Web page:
Like methadone, it will help the heroin addict to not use heroin by substituting another (albeit highly addictive) drug to the user's system. If the user is driven to stop using heroin or other opioids, they might be a successful candidate for Suboxone use. However, Suboxone, like heroin, must be taken at a regular time, or the user will go into uncomfortable withdrawals. Many Suboxone users say Suboxone is a harder drug to use and get off of than heroin. (Read this account, and use care with Suboxone) In my family member's case, they quickly discounted the Suboxone use, returned to using heroin, and sold Suboxone as a street drug. Suboxone is not for everyone.

Other treatment models are available that can be a much better choice than Suboxone.  This article discusses other medications on the horizon for opioid addicts. Personally, and it goes without saying that my family member has not tried all the methods listed in the article, I have seen promise with a drug called Vivitrol. Vivitrol is an injection given once a month. Unlike opioids such as methadone and Suboxone, which produce a limited buzz to control cravings, Vivitrol dulls the brain's receptors so users don't feel cravings and won't get a high even if they take opioids. It can help reduce cravings and assist the addict in making more positive choices in life. Just knowing they are not going to be able to get high (or will get instantly very sick if they use opioids) allows them to occupy their life with things other than drug procurement and use.

From What is Vivitrol:
"Vivitrol ... can treat both opiate and alcohol addiction. It blocks other opioids from acting on the receptors in the brain and can also help ease drug cravings. By blocking the effects of other opioids it takes away the pleasurable effect, with can help with preventing relapse. Although it is not fully understood as to why an opioid antagonist works in treating alcoholism, it is believed that Vivitrol blocks the pleasurable effects of alcohol by blocking the release of endorphins caused by alcohol. This treatment can help you stop misusing opioids and alcohol and, when combined with counseling, can help you rebuild your life."
I am really hopeful about the changes in our society towards the stigma of addiction and drug abuse, and with new treatment methods being developed to help our loved ones. Granted, nothing can tear apart a family like living with an addicted person, but once treatment goals are accepted, treating an addicted person with compassion and hope is so much more productive than the alternative.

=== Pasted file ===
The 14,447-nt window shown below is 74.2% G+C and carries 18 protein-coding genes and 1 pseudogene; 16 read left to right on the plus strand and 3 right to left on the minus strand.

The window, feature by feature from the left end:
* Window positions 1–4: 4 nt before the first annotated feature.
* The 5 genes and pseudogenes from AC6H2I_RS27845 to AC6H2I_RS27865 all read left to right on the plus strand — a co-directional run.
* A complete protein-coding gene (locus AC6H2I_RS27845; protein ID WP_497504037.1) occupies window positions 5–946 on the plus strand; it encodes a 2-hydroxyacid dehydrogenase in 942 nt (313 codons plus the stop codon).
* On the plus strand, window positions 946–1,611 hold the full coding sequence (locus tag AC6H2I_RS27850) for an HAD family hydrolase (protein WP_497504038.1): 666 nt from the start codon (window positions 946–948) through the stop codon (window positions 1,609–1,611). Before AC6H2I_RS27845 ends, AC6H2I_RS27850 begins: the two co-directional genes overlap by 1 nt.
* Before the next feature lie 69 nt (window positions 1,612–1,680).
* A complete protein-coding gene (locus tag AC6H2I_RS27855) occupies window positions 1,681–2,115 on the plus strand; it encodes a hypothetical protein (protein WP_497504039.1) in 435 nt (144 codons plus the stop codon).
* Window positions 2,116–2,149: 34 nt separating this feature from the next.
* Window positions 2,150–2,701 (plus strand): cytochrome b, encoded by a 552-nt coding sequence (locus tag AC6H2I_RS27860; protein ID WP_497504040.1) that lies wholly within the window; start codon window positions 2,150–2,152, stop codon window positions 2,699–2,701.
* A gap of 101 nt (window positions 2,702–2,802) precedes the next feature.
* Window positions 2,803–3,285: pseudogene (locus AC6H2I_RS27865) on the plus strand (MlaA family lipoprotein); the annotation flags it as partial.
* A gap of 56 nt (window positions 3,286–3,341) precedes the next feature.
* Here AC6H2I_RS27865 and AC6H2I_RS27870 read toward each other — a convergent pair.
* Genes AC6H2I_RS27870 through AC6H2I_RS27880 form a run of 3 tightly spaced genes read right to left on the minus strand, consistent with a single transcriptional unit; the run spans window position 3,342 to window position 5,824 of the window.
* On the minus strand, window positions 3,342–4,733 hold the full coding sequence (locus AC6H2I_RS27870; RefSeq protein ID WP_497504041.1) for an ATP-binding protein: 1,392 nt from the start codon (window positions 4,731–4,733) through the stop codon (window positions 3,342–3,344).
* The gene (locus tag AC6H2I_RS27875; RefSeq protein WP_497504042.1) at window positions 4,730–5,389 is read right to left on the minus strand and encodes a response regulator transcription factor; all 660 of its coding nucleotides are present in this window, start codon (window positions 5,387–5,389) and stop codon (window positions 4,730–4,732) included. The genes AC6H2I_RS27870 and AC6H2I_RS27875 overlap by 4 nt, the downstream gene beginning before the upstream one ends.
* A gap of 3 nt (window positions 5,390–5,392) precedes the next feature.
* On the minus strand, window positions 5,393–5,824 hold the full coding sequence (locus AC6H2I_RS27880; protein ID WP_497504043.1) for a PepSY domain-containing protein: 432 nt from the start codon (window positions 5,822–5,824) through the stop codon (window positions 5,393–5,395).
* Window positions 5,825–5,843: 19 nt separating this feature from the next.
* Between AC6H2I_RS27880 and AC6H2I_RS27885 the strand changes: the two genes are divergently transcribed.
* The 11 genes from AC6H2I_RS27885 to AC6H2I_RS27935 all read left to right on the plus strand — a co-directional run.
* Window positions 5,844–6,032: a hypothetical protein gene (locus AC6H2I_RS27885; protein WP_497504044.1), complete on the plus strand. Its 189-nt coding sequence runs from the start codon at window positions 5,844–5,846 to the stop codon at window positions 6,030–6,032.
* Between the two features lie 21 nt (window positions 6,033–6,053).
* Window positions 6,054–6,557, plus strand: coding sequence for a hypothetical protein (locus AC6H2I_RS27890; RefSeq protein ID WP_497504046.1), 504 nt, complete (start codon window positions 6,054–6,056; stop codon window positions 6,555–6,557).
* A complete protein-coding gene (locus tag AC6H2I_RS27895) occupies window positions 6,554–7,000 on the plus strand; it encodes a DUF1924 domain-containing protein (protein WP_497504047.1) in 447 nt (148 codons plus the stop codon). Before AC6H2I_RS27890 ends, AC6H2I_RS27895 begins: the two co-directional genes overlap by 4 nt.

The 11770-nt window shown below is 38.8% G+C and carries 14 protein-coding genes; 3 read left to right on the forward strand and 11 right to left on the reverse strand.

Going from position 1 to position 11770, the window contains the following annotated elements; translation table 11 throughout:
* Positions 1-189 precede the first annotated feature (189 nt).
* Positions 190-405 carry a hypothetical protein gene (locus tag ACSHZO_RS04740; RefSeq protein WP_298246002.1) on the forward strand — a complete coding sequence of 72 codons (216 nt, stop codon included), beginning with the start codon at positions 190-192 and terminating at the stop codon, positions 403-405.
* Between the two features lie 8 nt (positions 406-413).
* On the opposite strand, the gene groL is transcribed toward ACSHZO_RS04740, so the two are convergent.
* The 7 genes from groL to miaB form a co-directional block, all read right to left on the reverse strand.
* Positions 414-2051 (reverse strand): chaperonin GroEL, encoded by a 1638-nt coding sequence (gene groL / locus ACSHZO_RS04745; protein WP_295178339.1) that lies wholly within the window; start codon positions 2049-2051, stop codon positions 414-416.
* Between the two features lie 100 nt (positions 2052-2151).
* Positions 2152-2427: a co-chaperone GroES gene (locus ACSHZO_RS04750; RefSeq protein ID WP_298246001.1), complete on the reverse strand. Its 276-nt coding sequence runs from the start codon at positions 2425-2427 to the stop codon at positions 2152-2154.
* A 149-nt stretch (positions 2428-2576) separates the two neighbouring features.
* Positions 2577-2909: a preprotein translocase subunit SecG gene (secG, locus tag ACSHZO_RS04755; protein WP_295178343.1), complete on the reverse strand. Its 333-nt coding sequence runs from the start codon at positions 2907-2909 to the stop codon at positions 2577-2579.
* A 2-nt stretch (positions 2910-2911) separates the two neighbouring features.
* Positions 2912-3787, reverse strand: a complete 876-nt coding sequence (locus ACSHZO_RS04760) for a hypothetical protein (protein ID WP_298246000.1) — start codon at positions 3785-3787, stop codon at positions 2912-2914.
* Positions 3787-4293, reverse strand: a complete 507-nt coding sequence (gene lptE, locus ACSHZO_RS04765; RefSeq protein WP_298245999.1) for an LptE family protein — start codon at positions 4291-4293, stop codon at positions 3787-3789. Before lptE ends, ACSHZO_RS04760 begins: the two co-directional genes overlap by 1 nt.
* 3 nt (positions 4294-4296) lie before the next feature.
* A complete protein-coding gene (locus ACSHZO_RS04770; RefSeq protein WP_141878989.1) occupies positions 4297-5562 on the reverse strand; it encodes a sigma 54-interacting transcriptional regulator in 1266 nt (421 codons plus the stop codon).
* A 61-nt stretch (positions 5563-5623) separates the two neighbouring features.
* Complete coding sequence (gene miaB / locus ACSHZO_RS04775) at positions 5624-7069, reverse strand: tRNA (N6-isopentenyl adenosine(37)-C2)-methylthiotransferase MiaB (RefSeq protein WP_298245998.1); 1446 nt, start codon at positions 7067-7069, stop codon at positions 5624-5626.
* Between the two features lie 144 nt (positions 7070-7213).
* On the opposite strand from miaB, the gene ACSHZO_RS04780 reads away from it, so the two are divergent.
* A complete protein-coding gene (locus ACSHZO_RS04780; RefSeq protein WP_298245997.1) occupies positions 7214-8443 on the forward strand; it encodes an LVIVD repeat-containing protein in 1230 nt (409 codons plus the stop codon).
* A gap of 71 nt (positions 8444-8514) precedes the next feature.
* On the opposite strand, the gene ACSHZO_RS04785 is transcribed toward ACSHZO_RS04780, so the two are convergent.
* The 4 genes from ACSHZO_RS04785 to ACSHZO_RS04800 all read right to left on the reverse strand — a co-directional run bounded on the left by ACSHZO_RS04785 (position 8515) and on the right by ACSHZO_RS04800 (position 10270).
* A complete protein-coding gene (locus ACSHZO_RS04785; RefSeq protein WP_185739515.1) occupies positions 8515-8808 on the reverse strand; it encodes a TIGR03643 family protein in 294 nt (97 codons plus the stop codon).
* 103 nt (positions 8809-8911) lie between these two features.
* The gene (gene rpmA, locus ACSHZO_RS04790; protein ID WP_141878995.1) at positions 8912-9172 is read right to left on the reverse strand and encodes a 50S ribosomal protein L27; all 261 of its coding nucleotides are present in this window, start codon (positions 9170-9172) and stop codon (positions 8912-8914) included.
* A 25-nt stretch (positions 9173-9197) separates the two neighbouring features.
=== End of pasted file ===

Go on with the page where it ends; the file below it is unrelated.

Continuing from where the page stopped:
As a society, I believe we can effect positive change on the terrible opioid addiction epidemic gripping our country and in helping our loved ones battling this disease. 

Thursday, January 21, 2016

Teen brain development and drug use

Lately, (and just "for fun" :o) I've been watching YouTube videos featuring talks by Dr. Nora Volkow, the Director of the NIH/NIDA, the National Institute of Health and National Institute on Drug Addiction. Dr. Volkow is a psychiatrist and has spent her life studying the human brain and how it is affected by drugs of addiction. I believe she is taking part in some of the most current and forward thinking topics on addiction, teen brain development, teen addiction and the need for vaccines to treat addiction. 

I have written in the past on addiction and mental illness, and posed the question of whether drug addiction is a mental illness (more here). The truth is that the teen brain is delicate and the process of maturing and becoming an adult brain should not be taken lightly. Given that the teen brain goes through a huge period of development and the fact that many teens expose themselves to risk taking behaviors (which may include drug use) means that a brain that might have the predisposed condition towards mental illness will be adversely compromised if exposed to chronic drug use during the early teen years.